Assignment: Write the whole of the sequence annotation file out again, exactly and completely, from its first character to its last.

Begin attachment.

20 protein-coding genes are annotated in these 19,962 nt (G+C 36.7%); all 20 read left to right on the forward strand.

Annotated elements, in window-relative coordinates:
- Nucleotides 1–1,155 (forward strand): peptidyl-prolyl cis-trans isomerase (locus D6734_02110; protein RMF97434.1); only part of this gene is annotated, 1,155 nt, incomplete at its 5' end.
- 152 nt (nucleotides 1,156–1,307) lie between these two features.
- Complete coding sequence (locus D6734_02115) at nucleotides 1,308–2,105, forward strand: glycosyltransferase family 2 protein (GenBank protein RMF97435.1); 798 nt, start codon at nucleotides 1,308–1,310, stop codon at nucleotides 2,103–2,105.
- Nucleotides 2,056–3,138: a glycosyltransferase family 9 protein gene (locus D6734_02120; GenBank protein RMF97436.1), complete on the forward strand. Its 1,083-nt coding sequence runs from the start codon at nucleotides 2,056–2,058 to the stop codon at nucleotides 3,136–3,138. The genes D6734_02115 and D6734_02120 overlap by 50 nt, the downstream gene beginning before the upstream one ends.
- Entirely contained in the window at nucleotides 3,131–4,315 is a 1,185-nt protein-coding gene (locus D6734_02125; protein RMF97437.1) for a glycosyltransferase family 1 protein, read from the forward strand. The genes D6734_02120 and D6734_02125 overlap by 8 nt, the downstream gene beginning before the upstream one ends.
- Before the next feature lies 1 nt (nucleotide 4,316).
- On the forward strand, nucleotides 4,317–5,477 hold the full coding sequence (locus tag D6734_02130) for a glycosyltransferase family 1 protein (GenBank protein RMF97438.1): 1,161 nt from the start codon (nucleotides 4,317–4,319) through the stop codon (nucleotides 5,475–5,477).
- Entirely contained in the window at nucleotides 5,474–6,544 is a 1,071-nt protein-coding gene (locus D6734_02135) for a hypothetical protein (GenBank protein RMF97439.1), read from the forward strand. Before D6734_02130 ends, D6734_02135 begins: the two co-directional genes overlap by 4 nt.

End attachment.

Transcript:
20 protein-coding genes are annotated in these 19,962 nt (G+C 36.7%); all 20 read left to right on the forward strand.

Annotated elements, in window-relative coordinates:
- Nucleotides 1–1,155 (forward strand): peptidyl-prolyl cis-trans isomerase (locus D6734_02110; protein RMF97434.1); only part of this gene is annotated, 1,155 nt, incomplete at its 5' end.
- 152 nt (nucleotides 1,156–1,307) lie between these two features.
- Complete coding sequence (locus D6734_02115) at nucleotides 1,308–2,105, forward strand: glycosyltransferase family 2 protein (GenBank protein RMF97435.1); 798 nt, start codon at nucleotides 1,308–1,310, stop codon at nucleotides 2,103–2,105.
- Nucleotides 2,056–3,138: a glycosyltransferase family 9 protein gene (locus D6734_02120; GenBank protein RMF97436.1), complete on the forward strand. Its 1,083-nt coding sequence runs from the start codon at nucleotides 2,056–2,058 to the stop codon at nucleotides 3,136–3,138. The genes D6734_02115 and D6734_02120 overlap by 50 nt, the downstream gene beginning before the upstream one ends.
- Entirely contained in the window at nucleotides 3,131–4,315 is a 1,185-nt protein-coding gene (locus D6734_02125; protein RMF97437.1) for a glycosyltransferase family 1 protein, read from the forward strand. The genes D6734_02120 and D6734_02125 overlap by 8 nt, the downstream gene beginning before the upstream one ends.
- Before the next feature lies 1 nt (nucleotide 4,316).
- On the forward strand, nucleotides 4,317–5,477 hold the full coding sequence (locus tag D6734_02130) for a glycosyltransferase family 1 protein (GenBank protein RMF97438.1): 1,161 nt from the start codon (nucleotides 4,317–4,319) through the stop codon (nucleotides 5,475–5,477).
- Entirely contained in the window at nucleotides 5,474–6,544 is a 1,071-nt protein-coding gene (locus D6734_02135) for a hypothetical protein (GenBank protein RMF97439.1), read from the forward strand. Before D6734_02130 ends, D6734_02135 begins: the two co-directional genes overlap by 4 nt.